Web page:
Since Internet Explorer 4, file URIs have been standardized on Windows, and should follow the following scheme. This applies to all applications which use URLMON or SHLWAPI for parsing, fetching or binding to URIs. To convert a path to a URL, use UrlCreateFromPath, and to convert a URL to a path, use PathCreateFromUrl.[6]

To access a file "the file.txt", the following might be used.

For a network location:

file://hostname/path/to/the%20file.txt


Or for a local file, the hostname is omitted, but the slash is not (note the third slash):

file:///c:/path/to/the%20file.txt


This is not the same as providing the string "localhost" or the dot "." in place of the hostname. The string "localhost" will attempt to access the file as UNC path \\localhost\c:\path\to\the file.txt, which will not work since the colon is not allowed in a share name. The dot "." results in the string being passed as \\.\c:\path\to\the file.txt, which will work for local files, but not shares on the local system. For example file://./sharename/path/to/the%20file.txt will not work, because it will result in sharename being interpreted as part of the DOSDEVICES namespace, not as a network share.

The following outline roughly describes the requirements.

• The colon should be used, and should not be replaced with a vertical bar for Internet Explorer.
• Forward slashes should be used to delimit paths.
• Characters such as the hash (#) or question mark (?) which are part of the filename should be percent-encoded.
• Characters which are not allowed in URIs, but which are allowed in filenames, must also be percent-encoded. For example, any of "{}^ " and all control characters. In the example above, the space in the filename is encoded as %20.
• Characters which are allowed in both URIs and filenames must NOT be percent-encoded.
• Must not use legacy ACP encodings. (ACP code pages are specified by DOS CHCP or Windows Control Panel language setting.)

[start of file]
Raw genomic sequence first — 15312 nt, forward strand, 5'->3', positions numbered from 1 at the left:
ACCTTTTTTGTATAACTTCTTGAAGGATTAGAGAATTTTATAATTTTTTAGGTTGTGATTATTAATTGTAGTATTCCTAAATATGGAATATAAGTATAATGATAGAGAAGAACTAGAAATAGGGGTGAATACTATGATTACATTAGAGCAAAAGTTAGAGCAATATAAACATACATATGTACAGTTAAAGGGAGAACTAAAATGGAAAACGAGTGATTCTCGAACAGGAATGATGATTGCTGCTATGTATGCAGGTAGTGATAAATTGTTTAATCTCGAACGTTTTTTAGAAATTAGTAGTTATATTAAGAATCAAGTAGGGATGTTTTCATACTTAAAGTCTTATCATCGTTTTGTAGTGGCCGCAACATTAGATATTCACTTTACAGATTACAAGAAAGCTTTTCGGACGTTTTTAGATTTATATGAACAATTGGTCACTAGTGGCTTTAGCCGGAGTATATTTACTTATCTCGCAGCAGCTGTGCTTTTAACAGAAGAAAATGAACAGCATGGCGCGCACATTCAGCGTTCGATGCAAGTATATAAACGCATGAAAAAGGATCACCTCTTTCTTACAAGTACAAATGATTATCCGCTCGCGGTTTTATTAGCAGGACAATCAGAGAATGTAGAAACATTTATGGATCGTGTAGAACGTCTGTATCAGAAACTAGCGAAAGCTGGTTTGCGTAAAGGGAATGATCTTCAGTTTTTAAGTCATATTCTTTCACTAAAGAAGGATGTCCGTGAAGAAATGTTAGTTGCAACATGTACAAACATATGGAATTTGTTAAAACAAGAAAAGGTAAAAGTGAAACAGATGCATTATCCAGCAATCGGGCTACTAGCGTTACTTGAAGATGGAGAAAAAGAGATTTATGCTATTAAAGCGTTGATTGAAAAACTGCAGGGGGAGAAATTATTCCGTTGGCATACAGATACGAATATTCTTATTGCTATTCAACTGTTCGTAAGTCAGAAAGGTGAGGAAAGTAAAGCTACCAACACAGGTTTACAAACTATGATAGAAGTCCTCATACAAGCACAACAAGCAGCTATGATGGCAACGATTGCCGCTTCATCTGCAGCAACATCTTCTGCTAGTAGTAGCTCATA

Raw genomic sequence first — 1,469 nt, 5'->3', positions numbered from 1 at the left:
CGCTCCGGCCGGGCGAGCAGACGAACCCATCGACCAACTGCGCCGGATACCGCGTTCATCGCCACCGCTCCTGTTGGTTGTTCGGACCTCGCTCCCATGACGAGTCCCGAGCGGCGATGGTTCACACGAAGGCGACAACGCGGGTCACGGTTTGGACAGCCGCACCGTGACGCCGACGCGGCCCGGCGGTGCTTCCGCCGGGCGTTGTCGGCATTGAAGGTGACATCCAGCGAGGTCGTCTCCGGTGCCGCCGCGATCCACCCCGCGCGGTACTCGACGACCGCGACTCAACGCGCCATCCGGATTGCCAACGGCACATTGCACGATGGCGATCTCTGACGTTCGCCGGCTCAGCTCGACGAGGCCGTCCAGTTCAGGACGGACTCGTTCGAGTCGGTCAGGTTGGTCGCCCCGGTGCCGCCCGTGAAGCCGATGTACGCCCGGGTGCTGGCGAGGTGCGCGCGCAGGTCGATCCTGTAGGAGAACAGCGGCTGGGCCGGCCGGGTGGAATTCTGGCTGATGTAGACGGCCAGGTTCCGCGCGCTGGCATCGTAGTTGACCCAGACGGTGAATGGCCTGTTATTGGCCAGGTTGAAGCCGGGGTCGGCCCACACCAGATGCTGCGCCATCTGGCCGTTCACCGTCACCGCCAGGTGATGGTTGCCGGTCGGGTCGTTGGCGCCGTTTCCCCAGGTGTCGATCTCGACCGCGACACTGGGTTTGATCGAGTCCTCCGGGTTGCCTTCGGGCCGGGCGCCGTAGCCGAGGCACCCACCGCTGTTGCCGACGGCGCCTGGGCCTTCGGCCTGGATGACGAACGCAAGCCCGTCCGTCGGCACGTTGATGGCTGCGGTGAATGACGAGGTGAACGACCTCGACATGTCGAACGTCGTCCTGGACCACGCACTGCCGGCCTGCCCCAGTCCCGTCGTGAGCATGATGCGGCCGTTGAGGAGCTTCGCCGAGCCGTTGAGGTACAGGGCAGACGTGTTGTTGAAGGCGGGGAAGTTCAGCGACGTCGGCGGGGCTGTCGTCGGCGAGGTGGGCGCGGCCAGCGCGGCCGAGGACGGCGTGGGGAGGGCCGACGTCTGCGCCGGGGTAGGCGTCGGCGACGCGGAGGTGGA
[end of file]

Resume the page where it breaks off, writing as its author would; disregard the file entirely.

• Unicode characters outside of the ASCII range must be UTF-8 encoded, and those UTF-8 encodings must be percent-encoded.

Use the provided functions if possible. If you must create a URL programmatically and cannot access SHLWAPI.dll (for example from script, or another programming environment where the equivalent functions are not available) the above outline will help.

#### Legacy URLs

To aid the installed base of legacy applications on Win32 PathCreateFromUrl recognizes certain URLs which do not meet these criteria, and treats them uniformly. These are called "legacy" file URLs as opposed to "healthy" file URLs.[7]

In the past, a variety of other applications have used other systems. Some added an additional two slashes. For example, UNC path \\remotehost\share\dir\file.txt would become file:////remotehost/share/dir/file.txt instead of the "healthy" file://remotehost/share/dir/file.txt`.

### Web pages

File URLs are rarely used in Web pages on the public Internet, since they imply that a file exists on the designated host. The host specifier can be used to retrieve a file from an external source, although no specific file-retrieval protocol is specified; and using it should result in a message that informs the user that no mechanism to access that machine is available.

## References

1. ^ The "file" URI Scheme. doi:10.17487/RFC8089. RFC 8089. Retrieved October 16, 2018.
2. ^ RFC 8089, Section 2
3. ^ RFC 3986, Section 3.2.2
4. ^ RFC 3986, Section 3.3
5. ^ RFC 8089, Appendix E
6. ^ a b Risney, Dave (2006). "File URIs in Windows". IEBlog. Microsoft Corporation. Retrieved 2020-10-02.
7. ^ The Bizarre and Unhappy Story of 'file:' URLs - Free Associations - Site Home - MSDN Blogs. Blogs.msdn.com (2005-05-19). Retrieved on 2014-03-08.